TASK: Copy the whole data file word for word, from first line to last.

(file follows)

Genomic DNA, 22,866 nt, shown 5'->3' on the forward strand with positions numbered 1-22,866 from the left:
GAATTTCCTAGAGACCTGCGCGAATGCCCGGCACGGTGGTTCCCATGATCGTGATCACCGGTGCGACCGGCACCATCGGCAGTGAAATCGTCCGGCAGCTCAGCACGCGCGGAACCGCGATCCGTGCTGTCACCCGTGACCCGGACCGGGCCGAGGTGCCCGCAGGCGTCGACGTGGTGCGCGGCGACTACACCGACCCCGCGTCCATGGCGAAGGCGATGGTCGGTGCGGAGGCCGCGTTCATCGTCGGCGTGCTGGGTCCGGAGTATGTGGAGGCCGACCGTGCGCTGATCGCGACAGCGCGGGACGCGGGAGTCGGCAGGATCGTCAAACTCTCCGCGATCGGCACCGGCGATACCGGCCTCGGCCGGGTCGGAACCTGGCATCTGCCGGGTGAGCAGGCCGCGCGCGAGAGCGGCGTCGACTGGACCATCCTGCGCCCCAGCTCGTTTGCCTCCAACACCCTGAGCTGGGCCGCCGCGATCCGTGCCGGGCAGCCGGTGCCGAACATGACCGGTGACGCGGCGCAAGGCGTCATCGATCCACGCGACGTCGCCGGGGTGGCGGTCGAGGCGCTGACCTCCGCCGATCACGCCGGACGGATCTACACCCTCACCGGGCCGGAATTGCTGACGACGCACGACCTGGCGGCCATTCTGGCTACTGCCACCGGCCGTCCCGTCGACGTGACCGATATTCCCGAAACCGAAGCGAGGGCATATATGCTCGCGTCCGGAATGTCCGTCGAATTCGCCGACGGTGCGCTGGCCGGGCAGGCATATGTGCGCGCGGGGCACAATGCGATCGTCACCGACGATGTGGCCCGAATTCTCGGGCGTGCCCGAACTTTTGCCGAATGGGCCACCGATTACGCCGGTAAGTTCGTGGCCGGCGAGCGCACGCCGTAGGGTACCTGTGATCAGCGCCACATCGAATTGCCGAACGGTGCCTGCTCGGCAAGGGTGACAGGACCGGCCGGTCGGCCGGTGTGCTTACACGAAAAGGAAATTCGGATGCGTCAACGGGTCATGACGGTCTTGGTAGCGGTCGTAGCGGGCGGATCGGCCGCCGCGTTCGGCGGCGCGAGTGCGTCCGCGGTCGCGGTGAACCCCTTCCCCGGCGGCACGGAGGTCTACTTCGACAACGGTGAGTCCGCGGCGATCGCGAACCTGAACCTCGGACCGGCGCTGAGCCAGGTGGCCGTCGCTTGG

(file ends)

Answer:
Genomic DNA, 22,866 nt, shown 5'->3' on the forward strand with positions numbered 1-22,866 from the left:
GAATTTCCTAGAGACCTGCGCGAATGCCCGGCACGGTGGTTCCCATGATCGTGATCACCGGTGCGACCGGCACCATCGGCAGTGAAATCGTCCGGCAGCTCAGCACGCGCGGAACCGCGATCCGTGCTGTCACCCGTGACCCGGACCGGGCCGAGGTGCCCGCAGGCGTCGACGTGGTGCGCGGCGACTACACCGACCCCGCGTCCATGGCGAAGGCGATGGTCGGTGCGGAGGCCGCGTTCATCGTCGGCGTGCTGGGTCCGGAGTATGTGGAGGCCGACCGTGCGCTGATCGCGACAGCGCGGGACGCGGGAGTCGGCAGGATCGTCAAACTCTCCGCGATCGGCACCGGCGATACCGGCCTCGGCCGGGTCGGAACCTGGCATCTGCCGGGTGAGCAGGCCGCGCGCGAGAGCGGCGTCGACTGGACCATCCTGCGCCCCAGCTCGTTTGCCTCCAACACCCTGAGCTGGGCCGCCGCGATCCGTGCCGGGCAGCCGGTGCCGAACATGACCGGTGACGCGGCGCAAGGCGTCATCGATCCACGCGACGTCGCCGGGGTGGCGGTCGAGGCGCTGACCTCCGCCGATCACGCCGGACGGATCTACACCCTCACCGGGCCGGAATTGCTGACGACGCACGACCTGGCGGCCATTCTGGCTACTGCCACCGGCCGTCCCGTCGACGTGACCGATATTCCCGAAACCGAAGCGAGGGCATATATGCTCGCGTCCGGAATGTCCGTCGAATTCGCCGACGGTGCGCTGGCCGGGCAGGCATATGTGCGCGCGGGGCACAATGCGATCGTCACCGACGATGTGGCCCGAATTCTCGGGCGTGCCCGAACTTTTGCCGAATGGGCCACCGATTACGCCGGTAAGTTCGTGGCCGGCGAGCGCACGCCGTAGGGTACCTGTGATCAGCGCCACATCGAATTGCCGAACGGTGCCTGCTCGGCAAGGGTGACAGGACCGGCCGGTCGGCCGGTGTGCTTACACGAAAAGGAAATTCGGATGCGTCAACGGGTCATGACGGTCTTGGTAGCGGTCGTAGCGGGCGGATCGGCCGCCGCGTTCGGCGGCGCGAGTGCGTCCGCGGTCGCGGTGAACCCCTTCCCCGGCGGCACGGAGGTCTACTTCGACAACGGTGAGTCCGCGGCGATCGCGAACCTGAACCTCGGACCGGCGCTGAGCCAGGTGGCCGTCGCTTGG